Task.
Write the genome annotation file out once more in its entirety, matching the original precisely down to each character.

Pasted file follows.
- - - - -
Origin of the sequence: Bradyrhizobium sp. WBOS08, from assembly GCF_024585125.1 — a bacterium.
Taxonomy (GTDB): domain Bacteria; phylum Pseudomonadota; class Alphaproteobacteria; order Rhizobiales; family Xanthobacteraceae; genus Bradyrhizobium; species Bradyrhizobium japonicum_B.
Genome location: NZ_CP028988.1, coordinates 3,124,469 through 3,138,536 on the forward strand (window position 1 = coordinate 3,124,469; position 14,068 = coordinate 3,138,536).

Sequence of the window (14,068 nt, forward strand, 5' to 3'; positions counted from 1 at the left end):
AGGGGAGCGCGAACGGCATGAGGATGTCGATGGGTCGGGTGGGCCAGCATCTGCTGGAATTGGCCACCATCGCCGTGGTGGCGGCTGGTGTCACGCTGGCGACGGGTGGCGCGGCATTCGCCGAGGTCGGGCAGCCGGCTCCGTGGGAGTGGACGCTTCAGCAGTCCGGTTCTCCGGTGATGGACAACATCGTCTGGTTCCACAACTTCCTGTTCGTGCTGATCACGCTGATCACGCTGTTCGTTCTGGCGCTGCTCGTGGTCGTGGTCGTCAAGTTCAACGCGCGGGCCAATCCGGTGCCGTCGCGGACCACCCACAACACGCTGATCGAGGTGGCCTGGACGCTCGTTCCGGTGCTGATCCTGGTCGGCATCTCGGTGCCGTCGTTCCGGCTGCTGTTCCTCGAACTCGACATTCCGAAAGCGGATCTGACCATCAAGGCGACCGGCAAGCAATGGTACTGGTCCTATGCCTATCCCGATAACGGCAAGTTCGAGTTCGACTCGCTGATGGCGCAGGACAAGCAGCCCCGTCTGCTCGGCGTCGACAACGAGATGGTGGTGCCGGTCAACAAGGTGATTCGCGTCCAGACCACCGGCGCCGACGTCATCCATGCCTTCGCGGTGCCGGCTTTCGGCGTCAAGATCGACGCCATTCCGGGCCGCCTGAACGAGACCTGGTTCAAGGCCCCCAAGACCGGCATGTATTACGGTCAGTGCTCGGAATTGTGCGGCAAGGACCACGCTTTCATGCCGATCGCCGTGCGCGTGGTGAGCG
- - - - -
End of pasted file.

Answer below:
Origin of the sequence: Bradyrhizobium sp. WBOS08, from assembly GCF_024585125.1 — a bacterium.
Taxonomy (GTDB): domain Bacteria; phylum Pseudomonadota; class Alphaproteobacteria; order Rhizobiales; family Xanthobacteraceae; genus Bradyrhizobium; species Bradyrhizobium japonicum_B.
Genome location: NZ_CP028988.1, coordinates 3,124,469 through 3,138,536 on the forward strand (window position 1 = coordinate 3,124,469; position 14,068 = coordinate 3,138,536).

Sequence of the window (14,068 nt, forward strand, 5' to 3'; positions counted from 1 at the left end):
AGGGGAGCGCGAACGGCATGAGGATGTCGATGGGTCGGGTGGGCCAGCATCTGCTGGAATTGGCCACCATCGCCGTGGTGGCGGCTGGTGTCACGCTGGCGACGGGTGGCGCGGCATTCGCCGAGGTCGGGCAGCCGGCTCCGTGGGAGTGGACGCTTCAGCAGTCCGGTTCTCCGGTGATGGACAACATCGTCTGGTTCCACAACTTCCTGTTCGTGCTGATCACGCTGATCACGCTGTTCGTTCTGGCGCTGCTCGTGGTCGTGGTCGTCAAGTTCAACGCGCGGGCCAATCCGGTGCCGTCGCGGACCACCCACAACACGCTGATCGAGGTGGCCTGGACGCTCGTTCCGGTGCTGATCCTGGTCGGCATCTCGGTGCCGTCGTTCCGGCTGCTGTTCCTCGAACTCGACATTCCGAAAGCGGATCTGACCATCAAGGCGACCGGCAAGCAATGGTACTGGTCCTATGCCTATCCCGATAACGGCAAGTTCGAGTTCGACTCGCTGATGGCGCAGGACAAGCAGCCCCGTCTGCTCGGCGTCGACAACGAGATGGTGGTGCCGGTCAACAAGGTGATTCGCGTCCAGACCACCGGCGCCGACGTCATCCATGCCTTCGCGGTGCCGGCTTTCGGCGTCAAGATCGACGCCATTCCGGGCCGCCTGAACGAGACCTGGTTCAAGGCCCCCAAGACCGGCATGTATTACGGTCAGTGCTCGGAATTGTGCGGCAAGGACCACGCTTTCATGCCGATCGCCGTGCGCGTGGTGAGCG